Nanoparticle-induced ion-sensitive reduction in decane-water interfacial tension
BY Wen and CZ Sun and BF Bai, PHYSICAL CHEMISTRY CHEMICAL PHYSICS, 20, 22796-22804 (2018).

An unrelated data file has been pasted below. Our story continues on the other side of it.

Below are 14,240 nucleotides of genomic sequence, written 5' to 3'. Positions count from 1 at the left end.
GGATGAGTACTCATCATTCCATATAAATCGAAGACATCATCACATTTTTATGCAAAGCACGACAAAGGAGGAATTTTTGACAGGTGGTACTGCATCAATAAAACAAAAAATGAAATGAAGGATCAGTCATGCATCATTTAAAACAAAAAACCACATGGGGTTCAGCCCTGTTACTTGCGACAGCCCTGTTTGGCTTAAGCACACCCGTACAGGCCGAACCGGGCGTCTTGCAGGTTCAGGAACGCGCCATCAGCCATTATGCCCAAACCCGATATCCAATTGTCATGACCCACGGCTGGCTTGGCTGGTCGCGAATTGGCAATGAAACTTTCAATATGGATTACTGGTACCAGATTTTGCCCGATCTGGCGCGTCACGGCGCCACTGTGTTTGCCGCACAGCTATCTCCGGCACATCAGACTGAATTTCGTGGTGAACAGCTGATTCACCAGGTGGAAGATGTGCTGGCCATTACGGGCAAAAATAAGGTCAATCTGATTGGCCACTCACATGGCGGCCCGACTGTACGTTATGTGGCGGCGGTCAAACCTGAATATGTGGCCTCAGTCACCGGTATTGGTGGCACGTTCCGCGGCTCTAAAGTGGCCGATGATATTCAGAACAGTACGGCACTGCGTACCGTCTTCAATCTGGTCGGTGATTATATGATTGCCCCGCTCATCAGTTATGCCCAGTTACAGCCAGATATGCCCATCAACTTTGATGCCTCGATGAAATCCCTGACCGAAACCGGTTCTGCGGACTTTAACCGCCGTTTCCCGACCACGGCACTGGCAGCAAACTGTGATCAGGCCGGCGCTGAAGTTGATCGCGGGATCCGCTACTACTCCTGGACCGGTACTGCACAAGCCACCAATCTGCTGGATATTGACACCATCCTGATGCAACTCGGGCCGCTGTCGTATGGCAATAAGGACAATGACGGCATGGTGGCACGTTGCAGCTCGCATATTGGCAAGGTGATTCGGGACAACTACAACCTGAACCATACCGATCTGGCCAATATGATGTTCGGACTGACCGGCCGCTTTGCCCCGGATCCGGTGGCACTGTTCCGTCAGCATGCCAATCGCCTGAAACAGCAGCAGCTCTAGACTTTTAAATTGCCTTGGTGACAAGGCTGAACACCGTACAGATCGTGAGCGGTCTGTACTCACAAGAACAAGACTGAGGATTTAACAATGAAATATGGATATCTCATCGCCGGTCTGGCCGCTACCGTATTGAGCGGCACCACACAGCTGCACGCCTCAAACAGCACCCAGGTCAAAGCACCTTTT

The synergistic effect of ions and nanoparticles on the interfacial tension is of great significance for extensive applications in interface-related industrial processes. However, its mechanisms are still unclear owing to a lack of understanding on the interaction between nanoparticles/ions at the interface. Here, we employ the molecular dynamics method to explore the synergistic effect of ions and nanoparticles on reducing the decane-water interfacial tension and reveal the dominant role of the three-phase contact angle and the interaction between nanoparticles. The results show that the reduction of interfacial tension is sensitive to cation species and temperature. The stronger hydration of cations induces an increased three-phase contact angle, weakening the interaction between nanoparticles and water molecules at the interface. Hence, the virial term of interfacial tension decreases. Meanwhile, the potential of mean force between nanoparticles at the interface indicates that the order of interaction strength between nanoparticles for different cations is Ca2+ > Mg2+ > Na+. The strong interaction between nanoparticles restricts the motion of nanoparticles and water molecules at the interface, inducing a reduced kinetic energy term of interfacial tension. Therefore, the interfacial tension decreases after adding the nanoparticles. Besides, as temperature rises, the difference in the adsorption ability of nanoparticles on water molecules causes a falling interfacial tension with a characteristic stage.
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